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Approach to AD in Europe? Central America?

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Old 08-21-2009, 09:24 AM   #1
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Approach to AD in Europe? Central America?

Thank you, Lil Deb and Deb..!

TWO Questions:

1. My sister, who lives in Europe, just called, very upset that my brother and I 'tore our parents out of their home. She says this is a very "American" disease-focused approach to dealing with dementia. She says that in Europe and Central America, kids would never do this. That the model is to keep elderly in their homes as long as possible. Can any folks from outside the US let me know if she is correct?

2. We are being told to screen all the calls..not answer..until the dust settles...even if it's a month or two out. This seems to be heightening the level of frustration/sadness in my parents' voices. "Pleeeeeeease call us." "We hate it here." "Please let us choose where to live." "Please call.."

Is this "cold-turkey-tough-love" approach generally used? Our Geriatric Care Managers (yes, we had to hire two...!) are insisting that contact with the kids is not good during the move-in/transition. This goes against every humanistic/respect for, dignity for, instinct in my body. Shouldn't be hand-holding my parents through this?

Of course, my mother just told me she never wants to see me, dead or alive. So, if her wishes come true, I guess one of us going to Hades!

I hope to contribute more over time, but right now, I'm a sponge looking for answers. Thanks for listening!


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Old 08-21-2009, 09:51 AM   #2
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Re: Approach to AD in Europe? Central America?


First things first

Your sister isn't look at things objectively. European medical plans and care are not the same as U.S. based. Therefore while people may be able to be kept in their homes longer with brought-in caregivers, the cost of living in the U.S. is not conducive for most people.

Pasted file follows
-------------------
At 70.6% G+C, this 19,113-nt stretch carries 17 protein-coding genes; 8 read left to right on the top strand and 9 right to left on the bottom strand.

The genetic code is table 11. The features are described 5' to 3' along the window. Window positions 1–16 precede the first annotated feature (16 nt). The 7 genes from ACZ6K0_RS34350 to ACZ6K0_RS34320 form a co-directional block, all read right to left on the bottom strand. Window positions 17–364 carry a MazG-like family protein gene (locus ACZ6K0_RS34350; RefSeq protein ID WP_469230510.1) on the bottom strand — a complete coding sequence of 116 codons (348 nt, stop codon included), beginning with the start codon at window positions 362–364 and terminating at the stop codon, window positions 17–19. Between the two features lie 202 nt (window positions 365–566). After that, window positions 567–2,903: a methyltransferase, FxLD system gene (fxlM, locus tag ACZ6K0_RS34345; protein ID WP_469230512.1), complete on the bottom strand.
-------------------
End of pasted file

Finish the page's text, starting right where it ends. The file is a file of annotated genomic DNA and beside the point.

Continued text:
get one things straight!

If your sister feels your parents should be at home, tell her to come backa nd move in and take care of your parents full-time. or send money regularly and often to pay for their care with outside caregivers!


You are protecting your parents from being a danger to themselves and others. Your sister is not aware of the disease and its manifestations within your parents.

My mother talked clear and calm on the phone with no stutter or whatever during the early period of the disease. In fact she was so different when on the phone, I found a spare hand receiver and gave it to her to carry around hoping it made her ability to talk be better (that didn't last long). So when my mother talked with people outside the house or on the phone, they thought everything she was telling them was the gospel truth.

One of my neighbors even called me at work and another stepped in front of my car to get me to stop to tell me how bad my sister was treating my mother. when I asked "why" they said, well your mother said she needs to go to the doctors and your sister refuses to take her. I said "did she tell you she was just at the doctor's last week?" "no" was their answer.

YOU AND YOUR BROTHER DID NOTHING WRONG. IN FACT YOUR BROTHER DID YOU A BIG, BIG FAVOR having them in a place down by him and appointment himself the one that would be involved with their decisions, etc. at this time.

so to end about sister -- let it go in one ear and out the other and just keep saying "U.S. is not Europe" and you're not here so you having nothing to say over this stuff.

Now for your issue:

As hard as it is, the caregivers are telling you correctly. They want your parents to break the bonds that tie them to you and your brother so that they learn to have to rely on the staff for most of their needs, with you and your brother supplementing and not the other way around.

When you join the marines, they literally break you from your family -- no contact for about, I think, 30 days. They break those ties so you learn to rely on your platoon buddies for your every need and your life. As they expect you to give totally up to them for their needs and their life.

When you go into detox. They literally strip you of everything and your family contact. Someone I know wasn't allowed family contact for the first 45 days of treatment. No calls, no visits, nothing. To get them to face what they've done to their lives and build their desire to change.